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In Iraqi Kurdistan, a robe for religious coexistence

Ezidi 24

Iraqi Kurdish artist Shanaz Jamal poses with one of her robes embroidered with religious symbols of communities of the country’s multi-ethnic north
Iraqi Kurdish artist Shanaz Jamal poses with one of her robes embroidered with religious symbols of communities of the country’s multi-ethnic north AFP

With her robe featuring a cross, crescent, two stars and the winged symbol of Zoroastrianism, a Kurdish artist hopes to reconcile a part of Iraq ravaged by jihadists.

Shanaz Jamal, 40, says she has already been assured by the authorities in the autonomous northern region of Kurdistan that they will send her work to the Vatican to be put on display.

A Muslim, she explains how she embroidered “3,000 beads including semi-precious stones traditionally used for Kurdish crafts” onto the white ecclesiastical cloak.

After five months of endeavour, she stitched together eight symbols representing the main communities in Kurdistan and Iraq, which are both predominantly Muslim.

But there is also the Jewish Star of David and the sun and temples of the Yazidis — the minority in northern Iraq persecuted by the Islamic State group (IS) for their faith in what the UN has described as possible genocide.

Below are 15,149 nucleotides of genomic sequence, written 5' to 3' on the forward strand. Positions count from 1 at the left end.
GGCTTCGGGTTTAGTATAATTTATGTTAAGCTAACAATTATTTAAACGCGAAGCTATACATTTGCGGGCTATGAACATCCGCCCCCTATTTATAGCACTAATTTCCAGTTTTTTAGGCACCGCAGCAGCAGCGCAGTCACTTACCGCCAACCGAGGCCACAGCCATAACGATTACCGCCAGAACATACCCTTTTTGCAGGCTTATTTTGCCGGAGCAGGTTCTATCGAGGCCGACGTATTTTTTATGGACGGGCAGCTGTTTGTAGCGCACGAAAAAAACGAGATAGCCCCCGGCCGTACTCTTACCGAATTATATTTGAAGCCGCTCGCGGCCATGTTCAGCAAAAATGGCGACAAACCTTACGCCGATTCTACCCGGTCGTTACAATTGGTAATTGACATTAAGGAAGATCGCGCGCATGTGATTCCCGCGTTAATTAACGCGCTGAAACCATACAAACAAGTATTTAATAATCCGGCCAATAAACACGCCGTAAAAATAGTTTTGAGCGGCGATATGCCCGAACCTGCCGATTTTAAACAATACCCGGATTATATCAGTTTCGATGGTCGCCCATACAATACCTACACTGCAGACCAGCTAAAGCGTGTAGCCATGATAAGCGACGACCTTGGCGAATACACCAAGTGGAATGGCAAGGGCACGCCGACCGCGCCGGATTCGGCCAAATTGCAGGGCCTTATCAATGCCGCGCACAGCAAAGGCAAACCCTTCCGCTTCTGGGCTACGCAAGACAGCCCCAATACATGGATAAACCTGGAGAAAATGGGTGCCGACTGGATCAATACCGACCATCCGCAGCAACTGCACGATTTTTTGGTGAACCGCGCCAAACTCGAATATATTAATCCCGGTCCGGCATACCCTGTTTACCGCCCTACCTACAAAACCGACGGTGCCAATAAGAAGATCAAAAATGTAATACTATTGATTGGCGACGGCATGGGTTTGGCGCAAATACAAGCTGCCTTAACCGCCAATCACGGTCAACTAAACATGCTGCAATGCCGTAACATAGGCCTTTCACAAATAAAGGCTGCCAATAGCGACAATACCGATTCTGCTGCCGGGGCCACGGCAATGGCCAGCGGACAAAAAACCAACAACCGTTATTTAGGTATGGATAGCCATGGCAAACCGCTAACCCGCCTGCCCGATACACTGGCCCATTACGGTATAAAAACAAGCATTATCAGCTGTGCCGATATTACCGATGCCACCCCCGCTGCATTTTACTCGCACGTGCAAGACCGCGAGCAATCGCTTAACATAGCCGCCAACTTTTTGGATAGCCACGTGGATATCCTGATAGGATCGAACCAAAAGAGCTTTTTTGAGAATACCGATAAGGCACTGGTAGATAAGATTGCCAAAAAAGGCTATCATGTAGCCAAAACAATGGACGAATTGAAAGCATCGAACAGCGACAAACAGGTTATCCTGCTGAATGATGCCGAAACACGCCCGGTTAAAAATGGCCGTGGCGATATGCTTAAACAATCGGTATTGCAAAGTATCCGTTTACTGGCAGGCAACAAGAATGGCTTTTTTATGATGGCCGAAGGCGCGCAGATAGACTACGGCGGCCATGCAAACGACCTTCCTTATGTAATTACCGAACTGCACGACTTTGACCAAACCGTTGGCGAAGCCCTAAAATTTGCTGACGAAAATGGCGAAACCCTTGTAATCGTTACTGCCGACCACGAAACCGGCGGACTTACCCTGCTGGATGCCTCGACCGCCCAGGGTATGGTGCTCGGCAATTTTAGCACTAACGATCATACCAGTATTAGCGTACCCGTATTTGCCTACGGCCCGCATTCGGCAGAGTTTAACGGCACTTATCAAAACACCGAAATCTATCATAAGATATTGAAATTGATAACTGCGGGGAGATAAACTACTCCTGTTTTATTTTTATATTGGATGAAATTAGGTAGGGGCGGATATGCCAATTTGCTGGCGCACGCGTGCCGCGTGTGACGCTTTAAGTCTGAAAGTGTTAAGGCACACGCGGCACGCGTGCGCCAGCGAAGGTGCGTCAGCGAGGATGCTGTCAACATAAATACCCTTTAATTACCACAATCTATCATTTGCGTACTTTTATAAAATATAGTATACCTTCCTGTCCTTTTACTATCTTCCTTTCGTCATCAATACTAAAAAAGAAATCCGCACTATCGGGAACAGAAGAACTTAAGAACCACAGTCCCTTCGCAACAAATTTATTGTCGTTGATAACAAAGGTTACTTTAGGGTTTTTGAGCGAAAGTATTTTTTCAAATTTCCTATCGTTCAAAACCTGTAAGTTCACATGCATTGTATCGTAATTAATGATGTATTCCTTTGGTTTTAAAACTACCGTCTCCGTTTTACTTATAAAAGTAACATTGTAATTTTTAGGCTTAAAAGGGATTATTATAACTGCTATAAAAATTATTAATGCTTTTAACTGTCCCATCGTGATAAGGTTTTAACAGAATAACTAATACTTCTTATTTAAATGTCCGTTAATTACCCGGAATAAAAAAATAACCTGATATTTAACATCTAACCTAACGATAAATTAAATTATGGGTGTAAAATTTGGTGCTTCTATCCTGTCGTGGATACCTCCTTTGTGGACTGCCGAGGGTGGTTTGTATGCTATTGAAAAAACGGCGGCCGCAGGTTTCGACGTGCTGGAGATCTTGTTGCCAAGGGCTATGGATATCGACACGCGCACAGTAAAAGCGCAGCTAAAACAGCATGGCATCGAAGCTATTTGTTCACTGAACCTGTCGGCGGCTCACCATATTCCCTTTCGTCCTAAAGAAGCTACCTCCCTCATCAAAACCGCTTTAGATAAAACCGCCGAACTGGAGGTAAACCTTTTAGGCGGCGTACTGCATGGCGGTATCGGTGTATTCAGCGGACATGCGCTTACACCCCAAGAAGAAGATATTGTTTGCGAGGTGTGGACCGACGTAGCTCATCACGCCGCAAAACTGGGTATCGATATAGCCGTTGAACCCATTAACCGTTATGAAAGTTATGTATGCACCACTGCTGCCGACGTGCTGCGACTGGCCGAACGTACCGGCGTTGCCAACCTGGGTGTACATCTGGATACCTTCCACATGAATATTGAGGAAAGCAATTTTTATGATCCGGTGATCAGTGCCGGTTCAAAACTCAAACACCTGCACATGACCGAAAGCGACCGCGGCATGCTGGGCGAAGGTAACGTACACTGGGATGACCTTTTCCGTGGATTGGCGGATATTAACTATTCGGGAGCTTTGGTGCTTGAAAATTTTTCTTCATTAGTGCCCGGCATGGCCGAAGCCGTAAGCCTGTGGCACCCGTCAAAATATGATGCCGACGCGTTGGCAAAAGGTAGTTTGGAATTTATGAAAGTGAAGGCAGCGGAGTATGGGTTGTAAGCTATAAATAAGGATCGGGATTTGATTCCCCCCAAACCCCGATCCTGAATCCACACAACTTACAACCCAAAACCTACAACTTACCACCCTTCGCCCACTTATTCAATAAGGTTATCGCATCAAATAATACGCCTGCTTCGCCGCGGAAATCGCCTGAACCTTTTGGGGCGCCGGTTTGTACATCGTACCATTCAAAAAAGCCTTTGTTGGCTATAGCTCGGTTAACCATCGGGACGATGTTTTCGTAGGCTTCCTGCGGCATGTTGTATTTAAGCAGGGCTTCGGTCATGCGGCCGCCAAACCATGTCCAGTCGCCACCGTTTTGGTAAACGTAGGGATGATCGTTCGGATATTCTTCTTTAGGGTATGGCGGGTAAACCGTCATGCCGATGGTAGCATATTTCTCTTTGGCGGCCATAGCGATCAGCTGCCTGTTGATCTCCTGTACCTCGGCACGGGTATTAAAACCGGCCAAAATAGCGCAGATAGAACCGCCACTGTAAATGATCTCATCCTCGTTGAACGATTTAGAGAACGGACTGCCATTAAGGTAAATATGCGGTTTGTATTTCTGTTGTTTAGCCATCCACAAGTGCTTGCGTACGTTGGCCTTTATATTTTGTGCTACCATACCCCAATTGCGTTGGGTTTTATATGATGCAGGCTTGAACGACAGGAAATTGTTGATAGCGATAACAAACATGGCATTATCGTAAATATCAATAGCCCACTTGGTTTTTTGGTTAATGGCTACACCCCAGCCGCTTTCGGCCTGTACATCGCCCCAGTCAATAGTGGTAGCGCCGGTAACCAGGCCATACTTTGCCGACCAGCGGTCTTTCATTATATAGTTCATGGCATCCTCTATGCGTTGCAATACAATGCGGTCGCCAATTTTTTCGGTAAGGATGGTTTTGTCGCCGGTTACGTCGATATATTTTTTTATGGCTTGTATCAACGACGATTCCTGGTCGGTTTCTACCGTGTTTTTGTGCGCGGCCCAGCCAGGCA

From the beginning, Jamal says, she planned to offer her artwork to Pope Francis as a “symbol of peace and harmony in the world”.

“I want to show that women in Kurdistan want coexistence and fraternity between all religions,” she told AFP.

“I do not see any difference between them: they all share love,” she added, repeatedly glancing at the ornate robe.

Experts and activists see reconciliation between the various communities as the number one priority in Iraq.

Without it, they say, the country’s reconstruction will be impossible and the 1.8 million people displaced by the conflict won’t want to return.

Situated on the lands of ancient Mesopotamia, Iraq has been ruled by many civilisations and is today a patchwork of peoples and faiths.

Their coexistence was shattered in 2014 when the IS jihadists seized large swathes of Iraq and neighbouring Syria.

Now, more than a year after Iraq declared victory over IS, tensions persist, especially in the north of the country where minorities accuse each other of crimes.

It has seen Yazidis and Sunni Muslims at loggerheads, with the minority accusing the latter of complicity with IS and the Sunnis insisting they live in fear of retaliation for acts committed by other members of their community.

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